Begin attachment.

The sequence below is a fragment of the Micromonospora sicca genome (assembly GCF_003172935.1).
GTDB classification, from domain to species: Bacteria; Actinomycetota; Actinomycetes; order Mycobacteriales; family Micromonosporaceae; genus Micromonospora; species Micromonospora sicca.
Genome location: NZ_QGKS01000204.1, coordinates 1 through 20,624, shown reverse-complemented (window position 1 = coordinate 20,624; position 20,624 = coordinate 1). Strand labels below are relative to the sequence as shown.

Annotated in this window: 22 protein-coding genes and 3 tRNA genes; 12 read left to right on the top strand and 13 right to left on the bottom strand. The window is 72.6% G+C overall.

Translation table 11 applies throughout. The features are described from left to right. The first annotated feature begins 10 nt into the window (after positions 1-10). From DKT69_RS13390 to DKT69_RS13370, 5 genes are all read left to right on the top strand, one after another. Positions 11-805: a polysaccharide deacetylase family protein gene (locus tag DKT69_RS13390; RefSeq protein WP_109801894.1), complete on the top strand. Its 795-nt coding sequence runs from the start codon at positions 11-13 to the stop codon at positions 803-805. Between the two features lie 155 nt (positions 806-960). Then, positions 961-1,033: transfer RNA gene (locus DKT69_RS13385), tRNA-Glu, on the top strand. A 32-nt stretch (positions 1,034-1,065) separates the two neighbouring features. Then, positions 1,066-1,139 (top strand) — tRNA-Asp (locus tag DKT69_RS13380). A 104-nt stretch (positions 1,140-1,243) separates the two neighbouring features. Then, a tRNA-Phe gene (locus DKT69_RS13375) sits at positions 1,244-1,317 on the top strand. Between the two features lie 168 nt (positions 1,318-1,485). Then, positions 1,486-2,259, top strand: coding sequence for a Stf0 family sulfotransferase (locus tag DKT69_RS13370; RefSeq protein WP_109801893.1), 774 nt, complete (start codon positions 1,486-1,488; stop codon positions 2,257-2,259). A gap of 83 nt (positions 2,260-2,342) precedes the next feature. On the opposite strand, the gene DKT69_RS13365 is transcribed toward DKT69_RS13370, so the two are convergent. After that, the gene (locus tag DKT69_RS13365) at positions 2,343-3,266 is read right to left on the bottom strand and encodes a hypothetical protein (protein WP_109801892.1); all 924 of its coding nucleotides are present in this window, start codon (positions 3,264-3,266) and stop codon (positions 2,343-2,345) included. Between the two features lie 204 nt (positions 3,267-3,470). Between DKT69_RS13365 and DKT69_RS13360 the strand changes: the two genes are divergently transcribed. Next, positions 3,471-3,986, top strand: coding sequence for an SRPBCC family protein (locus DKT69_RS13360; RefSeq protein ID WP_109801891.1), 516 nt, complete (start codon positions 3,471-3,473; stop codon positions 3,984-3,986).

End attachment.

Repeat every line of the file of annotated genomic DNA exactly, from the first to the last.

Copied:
The sequence below is a fragment of the Micromonospora sicca genome (assembly GCF_003172935.1).
GTDB classification, from domain to species: Bacteria; Actinomycetota; Actinomycetes; order Mycobacteriales; family Micromonosporaceae; genus Micromonospora; species Micromonospora sicca.
Genome location: NZ_QGKS01000204.1, coordinates 1 through 20,624, shown reverse-complemented (window position 1 = coordinate 20,624; position 20,624 = coordinate 1). Strand labels below are relative to the sequence as shown.

Annotated in this window: 22 protein-coding genes and 3 tRNA genes; 12 read left to right on the top strand and 13 right to left on the bottom strand. The window is 72.6% G+C overall.

Translation table 11 applies throughout. The features are described from left to right. The first annotated feature begins 10 nt into the window (after positions 1-10). From DKT69_RS13390 to DKT69_RS13370, 5 genes are all read left to right on the top strand, one after another. Positions 11-805: a polysaccharide deacetylase family protein gene (locus tag DKT69_RS13390; RefSeq protein WP_109801894.1), complete on the top strand. Its 795-nt coding sequence runs from the start codon at positions 11-13 to the stop codon at positions 803-805. Between the two features lie 155 nt (positions 806-960). Then, positions 961-1,033: transfer RNA gene (locus DKT69_RS13385), tRNA-Glu, on the top strand. A 32-nt stretch (positions 1,034-1,065) separates the two neighbouring features. Then, positions 1,066-1,139 (top strand) — tRNA-Asp (locus tag DKT69_RS13380). A 104-nt stretch (positions 1,140-1,243) separates the two neighbouring features. Then, a tRNA-Phe gene (locus DKT69_RS13375) sits at positions 1,244-1,317 on the top strand. Between the two features lie 168 nt (positions 1,318-1,485). Then, positions 1,486-2,259, top strand: coding sequence for a Stf0 family sulfotransferase (locus tag DKT69_RS13370; RefSeq protein WP_109801893.1), 774 nt, complete (start codon positions 1,486-1,488; stop codon positions 2,257-2,259). A gap of 83 nt (positions 2,260-2,342) precedes the next feature. On the opposite strand, the gene DKT69_RS13365 is transcribed toward DKT69_RS13370, so the two are convergent. After that, the gene (locus tag DKT69_RS13365) at positions 2,343-3,266 is read right to left on the bottom strand and encodes a hypothetical protein (protein WP_109801892.1); all 924 of its coding nucleotides are present in this window, start codon (positions 3,264-3,266) and stop codon (positions 2,343-2,345) included. Between the two features lie 204 nt (positions 3,267-3,470). Between DKT69_RS13365 and DKT69_RS13360 the strand changes: the two genes are divergently transcribed. Next, positions 3,471-3,986, top strand: coding sequence for an SRPBCC family protein (locus DKT69_RS13360; RefSeq protein ID WP_109801891.1), 516 nt, complete (start codon positions 3,471-3,473; stop codon positions 3,984-3,986).